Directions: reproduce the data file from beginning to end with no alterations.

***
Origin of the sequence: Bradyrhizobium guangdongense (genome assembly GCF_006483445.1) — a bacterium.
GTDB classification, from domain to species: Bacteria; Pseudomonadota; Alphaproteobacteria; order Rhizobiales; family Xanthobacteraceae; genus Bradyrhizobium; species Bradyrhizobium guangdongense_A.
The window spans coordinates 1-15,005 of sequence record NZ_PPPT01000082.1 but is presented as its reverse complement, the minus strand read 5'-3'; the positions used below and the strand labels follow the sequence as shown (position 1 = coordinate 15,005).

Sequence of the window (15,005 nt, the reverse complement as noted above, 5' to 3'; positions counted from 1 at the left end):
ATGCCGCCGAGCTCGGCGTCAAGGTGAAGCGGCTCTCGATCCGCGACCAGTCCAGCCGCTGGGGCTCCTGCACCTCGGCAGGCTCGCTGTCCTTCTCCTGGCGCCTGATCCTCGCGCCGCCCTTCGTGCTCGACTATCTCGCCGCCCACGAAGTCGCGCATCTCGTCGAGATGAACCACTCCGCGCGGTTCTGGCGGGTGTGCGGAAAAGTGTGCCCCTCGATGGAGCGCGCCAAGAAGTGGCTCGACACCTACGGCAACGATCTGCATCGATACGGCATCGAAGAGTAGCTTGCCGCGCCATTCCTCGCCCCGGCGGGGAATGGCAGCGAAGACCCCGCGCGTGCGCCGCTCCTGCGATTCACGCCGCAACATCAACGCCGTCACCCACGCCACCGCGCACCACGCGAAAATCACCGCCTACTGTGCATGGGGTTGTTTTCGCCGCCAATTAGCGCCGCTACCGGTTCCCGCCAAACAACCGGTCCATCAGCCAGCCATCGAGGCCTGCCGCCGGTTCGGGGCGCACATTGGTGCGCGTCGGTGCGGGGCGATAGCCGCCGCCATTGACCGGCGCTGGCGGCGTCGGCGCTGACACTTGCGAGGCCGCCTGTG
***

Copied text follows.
Origin of the sequence: Bradyrhizobium guangdongense (genome assembly GCF_006483445.1) — a bacterium.
GTDB classification, from domain to species: Bacteria; Pseudomonadota; Alphaproteobacteria; order Rhizobiales; family Xanthobacteraceae; genus Bradyrhizobium; species Bradyrhizobium guangdongense_A.
The window spans coordinates 1-15,005 of sequence record NZ_PPPT01000082.1 but is presented as its reverse complement, the minus strand read 5'-3'; the positions used below and the strand labels follow the sequence as shown (position 1 = coordinate 15,005).

Sequence of the window (15,005 nt, the reverse complement as noted above, 5' to 3'; positions counted from 1 at the left end):
ATGCCGCCGAGCTCGGCGTCAAGGTGAAGCGGCTCTCGATCCGCGACCAGTCCAGCCGCTGGGGCTCCTGCACCTCGGCAGGCTCGCTGTCCTTCTCCTGGCGCCTGATCCTCGCGCCGCCCTTCGTGCTCGACTATCTCGCCGCCCACGAAGTCGCGCATCTCGTCGAGATGAACCACTCCGCGCGGTTCTGGCGGGTGTGCGGAAAAGTGTGCCCCTCGATGGAGCGCGCCAAGAAGTGGCTCGACACCTACGGCAACGATCTGCATCGATACGGCATCGAAGAGTAGCTTGCCGCGCCATTCCTCGCCCCGGCGGGGAATGGCAGCGAAGACCCCGCGCGTGCGCCGCTCCTGCGATTCACGCCGCAACATCAACGCCGTCACCCACGCCACCGCGCACCACGCGAAAATCACCGCCTACTGTGCATGGGGTTGTTTTCGCCGCCAATTAGCGCCGCTACCGGTTCCCGCCAAACAACCGGTCCATCAGCCAGCCATCGAGGCCTGCCGCCGGTTCGGGGCGCACATTGGTGCGCGTCGGTGCGGGGCGATAGCCGCCGCCATTGACCGGCGCTGGCGGCGTCGGCGCTGACACTTGCGAGGCCGCCTGTG